- The Washington Times - Friday, October 3, 2014

The nation’s unemployment rate dropped to 5.9 percent last month, the lowest since mid-2008, as job growth continued its best string of monthly gains since the 1990s, the Labor Department reported Friday.

In September, businesses added 248,000 new jobs — well above the 213,000 average for the past year. And the department found they added 69,000 more jobs in the previous two months than it reported last month.

The drop in unemployment benefited every age group except teenagers, whose jobless rate rose to 20 percent from 19.6 percent. Wage gains were steady at about 2 percent a year.

 “All told, a really, really, really solid report. Good news. The recovery not only continues, it’s starting to look robust,” said Justin Wolfers, economics professor at the University of Michigan.

The futures index for the Dow Jones Industrial Average was up 110 points after the report, pointing to a strong opening of trading on Wall Street at 9:30 a.m.

“It’s a huge, huge, huge news day,” tweeted James Cramer, commentator on CNBC.

Mr. Wolfers noted that the number of jobs created each month and the average workweek both picked up last month, suggesting that economic momentum gathered speed in the second half of the year.

“The most striking thing in this employment report is that strong growth and low unemployment still yield no inflationary pressures,” he said, noting that average hourly earnings actually declined by a penny last month.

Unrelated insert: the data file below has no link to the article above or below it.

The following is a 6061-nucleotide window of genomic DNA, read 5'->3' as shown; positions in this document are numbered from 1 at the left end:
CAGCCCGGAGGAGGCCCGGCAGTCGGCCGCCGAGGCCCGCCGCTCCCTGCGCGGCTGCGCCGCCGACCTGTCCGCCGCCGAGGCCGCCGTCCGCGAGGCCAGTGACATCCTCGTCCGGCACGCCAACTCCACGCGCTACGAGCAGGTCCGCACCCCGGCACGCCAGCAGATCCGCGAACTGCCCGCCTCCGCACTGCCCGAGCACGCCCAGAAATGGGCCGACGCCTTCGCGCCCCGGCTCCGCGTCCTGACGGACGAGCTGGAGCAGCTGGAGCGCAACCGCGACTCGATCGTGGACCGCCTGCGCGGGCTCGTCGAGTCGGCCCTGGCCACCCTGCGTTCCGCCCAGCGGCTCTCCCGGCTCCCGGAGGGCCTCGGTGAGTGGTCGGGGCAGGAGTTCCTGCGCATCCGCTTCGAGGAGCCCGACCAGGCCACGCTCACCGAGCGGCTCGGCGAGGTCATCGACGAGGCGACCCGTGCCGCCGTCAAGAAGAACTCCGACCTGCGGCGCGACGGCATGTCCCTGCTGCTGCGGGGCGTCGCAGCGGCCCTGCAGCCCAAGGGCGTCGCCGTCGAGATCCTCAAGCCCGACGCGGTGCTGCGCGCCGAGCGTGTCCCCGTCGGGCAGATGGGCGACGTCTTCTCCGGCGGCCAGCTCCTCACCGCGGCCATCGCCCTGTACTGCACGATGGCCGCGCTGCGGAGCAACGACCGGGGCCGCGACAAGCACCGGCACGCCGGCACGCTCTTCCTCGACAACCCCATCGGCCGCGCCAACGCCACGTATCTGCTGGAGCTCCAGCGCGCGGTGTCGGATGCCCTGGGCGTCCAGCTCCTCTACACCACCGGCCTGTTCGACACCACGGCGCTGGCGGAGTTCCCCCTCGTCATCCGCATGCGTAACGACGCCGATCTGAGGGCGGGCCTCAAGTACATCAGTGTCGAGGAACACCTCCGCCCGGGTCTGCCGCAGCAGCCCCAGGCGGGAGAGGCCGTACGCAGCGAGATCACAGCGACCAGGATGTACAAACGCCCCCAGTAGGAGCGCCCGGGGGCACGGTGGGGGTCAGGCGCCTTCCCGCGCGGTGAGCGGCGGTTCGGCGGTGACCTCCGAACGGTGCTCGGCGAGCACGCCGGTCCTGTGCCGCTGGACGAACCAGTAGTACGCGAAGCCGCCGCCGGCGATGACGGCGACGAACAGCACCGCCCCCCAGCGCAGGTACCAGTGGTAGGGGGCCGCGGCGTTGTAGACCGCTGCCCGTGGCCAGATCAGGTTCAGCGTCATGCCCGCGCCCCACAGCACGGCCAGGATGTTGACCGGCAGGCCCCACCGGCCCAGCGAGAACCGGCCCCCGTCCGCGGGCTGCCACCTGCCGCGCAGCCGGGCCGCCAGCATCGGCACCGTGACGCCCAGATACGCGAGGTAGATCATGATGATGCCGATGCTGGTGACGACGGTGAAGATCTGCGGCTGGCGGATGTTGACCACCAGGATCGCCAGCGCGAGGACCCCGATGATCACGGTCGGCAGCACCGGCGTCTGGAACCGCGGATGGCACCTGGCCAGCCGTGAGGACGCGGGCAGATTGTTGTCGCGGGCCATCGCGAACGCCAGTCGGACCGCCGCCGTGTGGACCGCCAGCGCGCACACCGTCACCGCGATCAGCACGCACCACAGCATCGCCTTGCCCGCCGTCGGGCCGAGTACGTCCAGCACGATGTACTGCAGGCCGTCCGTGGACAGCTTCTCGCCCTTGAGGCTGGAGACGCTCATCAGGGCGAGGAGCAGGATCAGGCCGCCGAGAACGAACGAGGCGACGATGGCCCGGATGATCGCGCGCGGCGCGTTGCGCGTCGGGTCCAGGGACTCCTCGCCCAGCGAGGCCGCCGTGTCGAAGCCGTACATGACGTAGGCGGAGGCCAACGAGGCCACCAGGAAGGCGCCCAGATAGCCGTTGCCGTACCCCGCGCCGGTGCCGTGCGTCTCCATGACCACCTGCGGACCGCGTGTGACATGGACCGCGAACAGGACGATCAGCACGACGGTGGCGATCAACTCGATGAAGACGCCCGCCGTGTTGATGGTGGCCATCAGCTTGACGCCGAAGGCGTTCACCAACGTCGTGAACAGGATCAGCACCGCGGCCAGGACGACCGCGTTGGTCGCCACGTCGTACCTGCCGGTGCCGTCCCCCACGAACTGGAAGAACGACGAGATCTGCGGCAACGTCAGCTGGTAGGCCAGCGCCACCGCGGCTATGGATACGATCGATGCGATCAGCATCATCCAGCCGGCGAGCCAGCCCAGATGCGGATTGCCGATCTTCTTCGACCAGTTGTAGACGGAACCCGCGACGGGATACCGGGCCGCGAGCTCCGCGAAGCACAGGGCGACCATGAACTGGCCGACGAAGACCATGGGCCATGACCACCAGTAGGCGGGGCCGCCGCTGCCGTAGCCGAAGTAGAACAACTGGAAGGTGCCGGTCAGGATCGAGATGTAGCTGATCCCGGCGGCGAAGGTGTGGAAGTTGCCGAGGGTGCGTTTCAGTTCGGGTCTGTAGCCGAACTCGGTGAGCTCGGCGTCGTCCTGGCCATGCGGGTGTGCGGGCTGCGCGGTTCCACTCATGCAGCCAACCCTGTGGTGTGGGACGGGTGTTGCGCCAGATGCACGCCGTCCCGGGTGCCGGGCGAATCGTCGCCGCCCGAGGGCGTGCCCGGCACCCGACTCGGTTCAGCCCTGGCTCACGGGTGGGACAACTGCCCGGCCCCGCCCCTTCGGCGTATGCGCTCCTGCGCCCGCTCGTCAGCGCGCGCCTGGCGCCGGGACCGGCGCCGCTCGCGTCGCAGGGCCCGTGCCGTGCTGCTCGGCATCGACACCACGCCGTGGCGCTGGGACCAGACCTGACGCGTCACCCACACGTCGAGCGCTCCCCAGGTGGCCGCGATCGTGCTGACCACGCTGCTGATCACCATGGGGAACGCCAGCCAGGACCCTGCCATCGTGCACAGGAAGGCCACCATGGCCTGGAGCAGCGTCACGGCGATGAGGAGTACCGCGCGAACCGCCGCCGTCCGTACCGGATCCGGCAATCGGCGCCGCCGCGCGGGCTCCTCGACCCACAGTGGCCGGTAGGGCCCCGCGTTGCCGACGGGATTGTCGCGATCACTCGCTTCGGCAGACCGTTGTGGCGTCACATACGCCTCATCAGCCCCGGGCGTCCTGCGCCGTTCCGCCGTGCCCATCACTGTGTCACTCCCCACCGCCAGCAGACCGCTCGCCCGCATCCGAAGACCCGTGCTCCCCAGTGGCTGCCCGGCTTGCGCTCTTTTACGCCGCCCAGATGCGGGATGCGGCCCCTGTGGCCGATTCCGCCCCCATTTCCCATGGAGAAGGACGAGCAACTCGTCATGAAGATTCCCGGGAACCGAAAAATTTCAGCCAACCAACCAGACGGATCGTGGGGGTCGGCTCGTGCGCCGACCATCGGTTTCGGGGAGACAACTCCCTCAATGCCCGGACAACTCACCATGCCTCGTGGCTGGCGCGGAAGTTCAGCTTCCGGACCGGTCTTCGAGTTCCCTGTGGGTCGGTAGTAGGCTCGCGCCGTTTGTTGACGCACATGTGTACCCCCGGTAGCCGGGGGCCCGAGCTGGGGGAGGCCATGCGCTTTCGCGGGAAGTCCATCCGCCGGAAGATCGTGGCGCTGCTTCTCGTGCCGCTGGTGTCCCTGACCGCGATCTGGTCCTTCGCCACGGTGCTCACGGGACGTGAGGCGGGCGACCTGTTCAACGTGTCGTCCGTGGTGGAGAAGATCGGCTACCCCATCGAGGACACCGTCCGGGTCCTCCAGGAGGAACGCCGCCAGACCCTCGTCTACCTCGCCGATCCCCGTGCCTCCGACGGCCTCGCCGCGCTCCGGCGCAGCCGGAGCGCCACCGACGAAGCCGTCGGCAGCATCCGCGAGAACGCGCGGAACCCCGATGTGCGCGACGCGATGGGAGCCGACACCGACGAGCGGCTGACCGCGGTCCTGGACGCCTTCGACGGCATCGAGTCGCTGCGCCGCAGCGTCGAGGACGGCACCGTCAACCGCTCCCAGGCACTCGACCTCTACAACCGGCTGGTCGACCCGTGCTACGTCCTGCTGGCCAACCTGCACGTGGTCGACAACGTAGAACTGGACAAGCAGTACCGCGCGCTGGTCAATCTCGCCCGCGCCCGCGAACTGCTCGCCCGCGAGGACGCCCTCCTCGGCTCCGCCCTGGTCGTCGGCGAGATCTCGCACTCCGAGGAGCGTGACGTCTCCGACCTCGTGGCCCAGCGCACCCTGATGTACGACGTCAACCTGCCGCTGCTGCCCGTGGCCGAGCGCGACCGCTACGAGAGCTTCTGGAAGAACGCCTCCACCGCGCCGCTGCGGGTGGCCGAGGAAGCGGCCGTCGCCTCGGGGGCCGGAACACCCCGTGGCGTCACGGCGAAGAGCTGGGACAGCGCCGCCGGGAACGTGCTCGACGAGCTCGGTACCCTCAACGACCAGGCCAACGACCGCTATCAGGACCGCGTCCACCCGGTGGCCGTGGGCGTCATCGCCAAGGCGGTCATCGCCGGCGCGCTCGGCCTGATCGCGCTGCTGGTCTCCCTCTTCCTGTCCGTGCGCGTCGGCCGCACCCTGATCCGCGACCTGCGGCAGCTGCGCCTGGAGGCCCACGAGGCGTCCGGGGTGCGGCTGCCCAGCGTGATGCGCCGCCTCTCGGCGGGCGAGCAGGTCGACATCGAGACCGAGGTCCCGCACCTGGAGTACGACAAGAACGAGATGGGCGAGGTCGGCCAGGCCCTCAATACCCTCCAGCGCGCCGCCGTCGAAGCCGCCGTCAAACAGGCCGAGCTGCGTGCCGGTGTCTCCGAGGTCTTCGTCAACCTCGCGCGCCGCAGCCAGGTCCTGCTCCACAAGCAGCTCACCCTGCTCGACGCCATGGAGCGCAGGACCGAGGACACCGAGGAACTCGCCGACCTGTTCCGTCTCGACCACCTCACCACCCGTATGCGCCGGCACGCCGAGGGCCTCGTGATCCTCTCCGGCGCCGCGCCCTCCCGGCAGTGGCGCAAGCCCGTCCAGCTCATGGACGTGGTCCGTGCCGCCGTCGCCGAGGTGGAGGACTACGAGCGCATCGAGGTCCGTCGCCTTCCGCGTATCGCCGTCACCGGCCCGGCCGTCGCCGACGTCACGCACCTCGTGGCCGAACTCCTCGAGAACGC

“With wage growth so quiet right now, it’s really an interesting question how much lower unemployment can go. Data seems to suggest a lot.”

Jack Kleinhenz, chief economist at the National Retail Federation, called the report “good news,” boding well for the upcoming Christmas selling season.

“Clearly a solid number sets the table for a positive fourth quarter outlook. The only disappointment might be that average hourly earnings remain flat,” he said.

“Anemic wage growth continues to be the major conundrum facing markets,” said Marcus Bullus, trading director at MB Capital.

“You’d expect to see wages rising with more gusto in an improving jobs market, but this just isn’t happening. Businesses are hiring but there remains a deep-seated conservatism on the wage front.”

Still, Mr. Bullus noted that the dwindling number of discouraged workers seen in the report was a good sign.

“More people are starting to believe in the economy again and that matters a lot,” he said.


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